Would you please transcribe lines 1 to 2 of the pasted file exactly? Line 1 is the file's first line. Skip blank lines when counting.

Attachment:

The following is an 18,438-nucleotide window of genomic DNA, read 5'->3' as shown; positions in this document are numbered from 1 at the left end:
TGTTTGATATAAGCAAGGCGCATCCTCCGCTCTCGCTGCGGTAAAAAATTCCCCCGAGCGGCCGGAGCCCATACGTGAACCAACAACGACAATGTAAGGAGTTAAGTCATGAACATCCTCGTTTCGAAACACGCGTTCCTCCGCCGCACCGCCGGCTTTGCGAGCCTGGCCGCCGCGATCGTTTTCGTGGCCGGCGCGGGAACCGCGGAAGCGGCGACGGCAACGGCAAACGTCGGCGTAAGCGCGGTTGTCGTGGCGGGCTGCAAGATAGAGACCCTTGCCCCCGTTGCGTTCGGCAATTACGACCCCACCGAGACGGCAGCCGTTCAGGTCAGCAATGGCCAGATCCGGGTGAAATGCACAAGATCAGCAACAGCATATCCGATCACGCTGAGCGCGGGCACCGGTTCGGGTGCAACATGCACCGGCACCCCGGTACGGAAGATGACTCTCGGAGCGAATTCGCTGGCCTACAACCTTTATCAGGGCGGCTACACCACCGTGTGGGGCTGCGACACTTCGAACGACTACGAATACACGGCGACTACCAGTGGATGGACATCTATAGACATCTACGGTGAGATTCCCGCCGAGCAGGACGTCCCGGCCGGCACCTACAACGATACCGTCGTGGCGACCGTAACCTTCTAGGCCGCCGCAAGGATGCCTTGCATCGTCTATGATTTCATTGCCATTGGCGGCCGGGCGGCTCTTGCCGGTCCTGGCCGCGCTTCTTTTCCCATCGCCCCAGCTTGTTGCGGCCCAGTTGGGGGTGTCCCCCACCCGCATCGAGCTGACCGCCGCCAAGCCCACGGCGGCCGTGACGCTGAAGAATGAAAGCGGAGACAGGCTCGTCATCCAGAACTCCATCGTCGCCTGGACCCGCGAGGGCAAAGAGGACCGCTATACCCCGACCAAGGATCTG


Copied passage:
The following is an 18,438-nucleotide window of genomic DNA, read 5'->3' as shown; positions in this document are numbered from 1 at the left end:
TGTTTGATATAAGCAAGGCGCATCCTCCGCTCTCGCTGCGGTAAAAAATTCCCCCGAGCGGCCGGAGCCCATACGTGAACCAACAACGACAATGTAAGGAGTTAAGTCATGAACATCCTCGTTTCGAAACACGCGTTCCTCCGCCGCACCGCCGGCTTTGCGAGCCTGGCCGCCGCGATCGTTTTCGTGGCCGGCGCGGGAACCGCGGAAGCGGCGACGGCAACGGCAAACGTCGGCGTAAGCGCGGTTGTCGTGGCGGGCTGCAAGATAGAGACCCTTGCCCCCGTTGCGTTCGGCAATTACGACCCCACCGAGACGGCAGCCGTTCAGGTCAGCAATGGCCAGATCCGGGTGAAATGCACAAGATCAGCAACAGCATATCCGATCACGCTGAGCGCGGGCACCGGTTCGGGTGCAACATGCACCGGCACCCCGGTACGGAAGATGACTCTCGGAGCGAATTCGCTGGCCTACAACCTTTATCAGGGCGGCTACACCACCGTGTGGGGCTGCGACACTTCGAACGACTACGAATACACGGCGACTACCAGTGGATGGACATCTATAGACATCTACGGTGAGATTCCCGCCGAGCAGGACGTCCCGGCCGGCACCTACAACGATACCGTCGTGGCGACCGTAACCTTCTAGGCCGCCGCAAGGATGCCTTGCATCGTCTATGATTTCATTGCCATTGGCGGCCGGGCGGCTCTTGCCGGTCCTGGCCGCGCTTCTTTTCCCATCGCCCCAGCTTGTTGCGGCCCAGTTGGGGGTGTCCCCCACCCGCATCGAGCTGACCGCCGCCAAGCCCACGGCGGCCGTGACGCTGAAGAATGAAAGCGGAGACAGGCTCGTCATCCAGAACTCCATCGTCGCCTGGACCCGCGAGGGCAAAGAGGACCGCTATACCCCGACCAAGGATCTG